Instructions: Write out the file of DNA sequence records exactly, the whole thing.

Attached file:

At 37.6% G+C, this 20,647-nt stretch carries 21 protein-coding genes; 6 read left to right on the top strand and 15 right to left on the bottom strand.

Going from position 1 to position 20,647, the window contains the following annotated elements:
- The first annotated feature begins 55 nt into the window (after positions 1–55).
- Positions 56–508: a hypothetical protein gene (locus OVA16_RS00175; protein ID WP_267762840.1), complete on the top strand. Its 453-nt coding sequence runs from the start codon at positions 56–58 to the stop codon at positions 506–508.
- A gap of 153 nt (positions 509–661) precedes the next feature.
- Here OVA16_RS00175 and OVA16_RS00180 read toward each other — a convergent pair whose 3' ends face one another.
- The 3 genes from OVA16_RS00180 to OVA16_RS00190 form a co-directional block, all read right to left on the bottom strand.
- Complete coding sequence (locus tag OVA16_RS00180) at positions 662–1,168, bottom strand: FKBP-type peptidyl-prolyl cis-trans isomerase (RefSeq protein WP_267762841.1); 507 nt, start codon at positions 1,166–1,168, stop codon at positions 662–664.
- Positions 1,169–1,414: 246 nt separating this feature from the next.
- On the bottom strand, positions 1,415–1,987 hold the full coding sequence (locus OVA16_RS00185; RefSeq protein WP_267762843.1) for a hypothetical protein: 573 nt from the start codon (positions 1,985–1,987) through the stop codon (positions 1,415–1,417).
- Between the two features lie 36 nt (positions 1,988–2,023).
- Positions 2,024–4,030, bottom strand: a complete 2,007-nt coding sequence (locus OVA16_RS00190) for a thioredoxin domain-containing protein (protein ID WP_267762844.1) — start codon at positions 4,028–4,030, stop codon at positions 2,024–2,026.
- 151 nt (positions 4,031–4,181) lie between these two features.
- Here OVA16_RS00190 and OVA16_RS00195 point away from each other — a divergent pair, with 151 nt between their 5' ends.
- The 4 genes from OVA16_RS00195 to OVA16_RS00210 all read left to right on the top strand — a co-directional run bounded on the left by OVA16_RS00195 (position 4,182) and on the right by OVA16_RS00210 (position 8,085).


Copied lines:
At 37.6% G+C, this 20,647-nt stretch carries 21 protein-coding genes; 6 read left to right on the top strand and 15 right to left on the bottom strand.

Going from position 1 to position 20,647, the window contains the following annotated elements:
- The first annotated feature begins 55 nt into the window (after positions 1–55).
- Positions 56–508: a hypothetical protein gene (locus OVA16_RS00175; protein ID WP_267762840.1), complete on the top strand. Its 453-nt coding sequence runs from the start codon at positions 56–58 to the stop codon at positions 506–508.
- A gap of 153 nt (positions 509–661) precedes the next feature.
- Here OVA16_RS00175 and OVA16_RS00180 read toward each other — a convergent pair whose 3' ends face one another.
- The 3 genes from OVA16_RS00180 to OVA16_RS00190 form a co-directional block, all read right to left on the bottom strand.
- Complete coding sequence (locus tag OVA16_RS00180) at positions 662–1,168, bottom strand: FKBP-type peptidyl-prolyl cis-trans isomerase (RefSeq protein WP_267762841.1); 507 nt, start codon at positions 1,166–1,168, stop codon at positions 662–664.
- Positions 1,169–1,414: 246 nt separating this feature from the next.
- On the bottom strand, positions 1,415–1,987 hold the full coding sequence (locus OVA16_RS00185; RefSeq protein WP_267762843.1) for a hypothetical protein: 573 nt from the start codon (positions 1,985–1,987) through the stop codon (positions 1,415–1,417).
- Between the two features lie 36 nt (positions 1,988–2,023).
- Positions 2,024–4,030, bottom strand: a complete 2,007-nt coding sequence (locus OVA16_RS00190) for a thioredoxin domain-containing protein (protein ID WP_267762844.1) — start codon at positions 4,028–4,030, stop codon at positions 2,024–2,026.
- 151 nt (positions 4,031–4,181) lie between these two features.
- Here OVA16_RS00190 and OVA16_RS00195 point away from each other — a divergent pair, with 151 nt between their 5' ends.
- The 4 genes from OVA16_RS00195 to OVA16_RS00210 all read left to right on the top strand — a co-directional run bounded on the left by OVA16_RS00195 (position 4,182) and on the right by OVA16_RS00210 (position 8,085).